For project 3 of my painting class, our painting must tell a story or describe part of a story. The Little Mermaid by Hans Christian Anderson is about a mermaid who falls in love with the human man she had saved from the sea. She is very sad upon finding out about his pending marriage to a human woman. My painting is about that moment of realization that she is not the woman he loves. I put her figure sitting upon a cliff with her head lowered in dejection. The setting of this scene is in part taken from Howard Pyle’s painting The Mermaid. Pyle died in 1911 before completing his beautifully haunting mermaid shown embracing a human as he leans over her body rising out of the surf. The moon shines in the background casting it’s glow on the couple. My thought is Howard Pyle may have had Hans Christian Anderson’s story The Little Mermaid, first published in 1837, in mind when he was working on the mermaid painting he unfortunately could not finish. Pyle is known for his illustrations of many famous stories. So, I am putting my interpretation of The Little Mermaid in a setting similar to that of Pyle’s mermaid.
General Info on Thumnail Sketches for All Del’s Digital Classroom Students
Thumbnails (or simply “thumbs” to those in the know) are sketches completed in the early stages of a project with the goal of helping you work through a new layout or design. They are one of the keys to ideation, which is the process of generating ideas.
Why are thumbnails key? Several reasons, but first and foremost, they are quick and relatively intuitive, meaning your creative mind has free reign to explore, make connections and piggyback concepts.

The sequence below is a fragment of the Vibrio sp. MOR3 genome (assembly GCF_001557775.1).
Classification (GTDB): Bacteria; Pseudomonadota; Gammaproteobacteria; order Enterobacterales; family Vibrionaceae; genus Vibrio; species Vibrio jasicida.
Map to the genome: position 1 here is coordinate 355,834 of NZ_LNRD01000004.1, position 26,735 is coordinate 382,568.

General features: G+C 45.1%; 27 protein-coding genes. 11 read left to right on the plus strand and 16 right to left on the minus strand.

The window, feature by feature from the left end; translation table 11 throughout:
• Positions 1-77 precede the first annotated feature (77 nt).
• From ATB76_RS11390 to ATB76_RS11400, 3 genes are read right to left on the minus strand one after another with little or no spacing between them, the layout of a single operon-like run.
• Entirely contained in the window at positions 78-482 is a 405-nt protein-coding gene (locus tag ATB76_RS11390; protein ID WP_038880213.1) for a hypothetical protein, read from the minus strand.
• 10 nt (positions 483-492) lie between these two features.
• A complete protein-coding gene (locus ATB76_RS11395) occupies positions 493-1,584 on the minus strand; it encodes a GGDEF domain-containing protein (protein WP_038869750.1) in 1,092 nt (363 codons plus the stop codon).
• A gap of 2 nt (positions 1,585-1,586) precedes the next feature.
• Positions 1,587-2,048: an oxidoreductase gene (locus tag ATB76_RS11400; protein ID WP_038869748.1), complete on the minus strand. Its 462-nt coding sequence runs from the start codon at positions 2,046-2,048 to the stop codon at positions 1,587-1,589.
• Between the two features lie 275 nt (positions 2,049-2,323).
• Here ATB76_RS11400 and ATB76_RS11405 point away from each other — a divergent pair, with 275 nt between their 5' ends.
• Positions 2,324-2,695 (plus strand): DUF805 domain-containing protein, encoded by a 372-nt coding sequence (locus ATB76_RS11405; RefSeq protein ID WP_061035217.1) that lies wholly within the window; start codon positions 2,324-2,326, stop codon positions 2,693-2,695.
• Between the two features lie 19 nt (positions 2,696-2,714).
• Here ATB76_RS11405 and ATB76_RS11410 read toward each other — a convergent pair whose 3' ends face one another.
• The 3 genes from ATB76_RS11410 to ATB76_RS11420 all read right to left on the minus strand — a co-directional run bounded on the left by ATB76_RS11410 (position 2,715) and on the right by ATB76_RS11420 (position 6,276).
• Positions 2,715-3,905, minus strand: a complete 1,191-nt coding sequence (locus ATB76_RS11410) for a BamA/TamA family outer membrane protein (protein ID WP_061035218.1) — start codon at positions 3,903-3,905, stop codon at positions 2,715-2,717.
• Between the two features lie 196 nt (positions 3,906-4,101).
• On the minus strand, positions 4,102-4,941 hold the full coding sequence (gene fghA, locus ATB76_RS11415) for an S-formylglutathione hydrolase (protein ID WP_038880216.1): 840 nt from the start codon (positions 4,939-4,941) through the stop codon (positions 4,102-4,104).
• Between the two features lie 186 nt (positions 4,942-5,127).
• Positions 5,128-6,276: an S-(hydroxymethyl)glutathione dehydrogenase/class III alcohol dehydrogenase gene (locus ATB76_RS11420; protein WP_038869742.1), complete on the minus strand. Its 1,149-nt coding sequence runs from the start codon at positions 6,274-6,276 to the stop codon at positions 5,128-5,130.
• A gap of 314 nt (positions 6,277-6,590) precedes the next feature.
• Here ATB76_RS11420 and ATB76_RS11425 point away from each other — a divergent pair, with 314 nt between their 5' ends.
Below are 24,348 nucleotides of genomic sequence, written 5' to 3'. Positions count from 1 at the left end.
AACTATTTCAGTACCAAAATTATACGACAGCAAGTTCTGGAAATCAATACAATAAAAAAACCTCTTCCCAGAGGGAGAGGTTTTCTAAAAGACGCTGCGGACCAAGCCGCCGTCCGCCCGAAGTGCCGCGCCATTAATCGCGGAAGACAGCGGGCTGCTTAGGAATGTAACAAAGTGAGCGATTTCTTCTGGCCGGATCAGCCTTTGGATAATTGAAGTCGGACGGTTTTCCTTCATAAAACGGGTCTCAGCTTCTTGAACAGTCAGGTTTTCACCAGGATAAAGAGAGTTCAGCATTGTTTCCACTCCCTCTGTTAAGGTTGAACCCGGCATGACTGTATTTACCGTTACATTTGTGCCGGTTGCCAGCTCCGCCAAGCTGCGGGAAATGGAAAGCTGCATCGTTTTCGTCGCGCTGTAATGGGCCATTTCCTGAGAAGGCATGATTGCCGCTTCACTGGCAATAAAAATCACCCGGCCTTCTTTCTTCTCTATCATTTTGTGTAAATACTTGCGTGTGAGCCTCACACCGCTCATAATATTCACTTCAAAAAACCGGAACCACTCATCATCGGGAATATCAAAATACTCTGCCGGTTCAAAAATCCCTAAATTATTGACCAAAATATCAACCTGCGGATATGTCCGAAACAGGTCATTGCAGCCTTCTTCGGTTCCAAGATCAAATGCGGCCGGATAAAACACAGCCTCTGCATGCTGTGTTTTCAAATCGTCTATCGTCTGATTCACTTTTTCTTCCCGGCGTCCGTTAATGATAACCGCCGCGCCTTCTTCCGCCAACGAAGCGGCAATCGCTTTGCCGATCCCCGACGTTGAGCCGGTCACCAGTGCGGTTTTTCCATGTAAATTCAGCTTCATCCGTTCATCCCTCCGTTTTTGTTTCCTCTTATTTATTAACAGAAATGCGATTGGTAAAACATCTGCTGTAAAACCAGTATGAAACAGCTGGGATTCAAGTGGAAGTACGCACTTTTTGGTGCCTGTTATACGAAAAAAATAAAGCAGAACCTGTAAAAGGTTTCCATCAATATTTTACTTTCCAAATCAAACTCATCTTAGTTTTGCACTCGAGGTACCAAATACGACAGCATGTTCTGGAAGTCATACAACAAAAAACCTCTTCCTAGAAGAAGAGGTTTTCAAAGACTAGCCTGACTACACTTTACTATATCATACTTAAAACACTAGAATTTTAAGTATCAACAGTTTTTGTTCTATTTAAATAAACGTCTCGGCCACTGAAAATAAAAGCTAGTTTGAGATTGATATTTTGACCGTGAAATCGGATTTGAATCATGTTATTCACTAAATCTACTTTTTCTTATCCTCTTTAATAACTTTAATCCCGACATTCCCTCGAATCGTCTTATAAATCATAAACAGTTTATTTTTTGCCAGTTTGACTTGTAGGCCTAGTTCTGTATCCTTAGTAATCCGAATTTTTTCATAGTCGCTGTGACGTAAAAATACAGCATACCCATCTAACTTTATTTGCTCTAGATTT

Most artists and designers make at least a couple dozen thumbnails before settling on a direction for a project. This may seem like a lot, but each typically takes less than five minutes (and definitely less than 10). By the way, if you find yourself laboring longer, you’re in the wrong mindset. Thumbs are all about a free and open association, man! This is NOT the right time to be locking down detail.
Wondering why they’re called thumbs? The term references their size. Thumbnails sketches are typically small like the human thumbnail… which is also… uh… small. Yeah…. I was hoping for a more gory etymology too: something with zombies and the heroic sacrifice of limbs. What can I say? The term came into common use 150-odd years ago, and I think they might have been more easily impressed back in the day.
Thumbnails Save Time, Money, the Cheerleader and the World.
Wait, why do thumbnails save time? It’s another step, right? Yes, but it’s a step that can quickly sort good ideas from bad ones. Sometimes what seems great in our head does not translate to the real world. If you jump straight to the full-on-finished-product stage, you may fail to realize something isn’t working until you’ve sunk a lot of can’t-get-them-back hours. D’oh!
Whatever, I Do What I Want!
But what if you have an amazing idea and you’re ready to lock it down NOW? Nope, you should still make thumbnails. The reason is that we often get what seems like an epiphany level idea (“Eureka, I have found it!”), but it’s really not the best solution to our creative problem. These flashes-of-inspiration sometimes flash precisely because they’re UNoriginal… our subconscious mind has picked up vibes from the ether or letters from the sky or something, but our conscious mind doesn’t realize that fact. Thus, the concept seems fresher than it is.
Doing thumbnails usually leads you to better stuff. In fact, most artists and designers end up picking a concept for their work that got generated relatively late in their ideation process. This is because each idea naturally builds on the last while simultaneously sparking new brainstorms. Remember what ol’ P. Picasso says, “Inspiration exists, but it must find you working.” (Well… said. It would be a little creepy if he were still saying it).
Of course, sometimes the first thought does turn out to be the best one after all. Hey, it really WAS a glorious decree from on high! If that’s true for your initial idea, cool… and no hard feelings. After all, it only took a few extra minutes to do thumbnails, PLUS you ended up not only right but proven right. There’s nothing finer than that!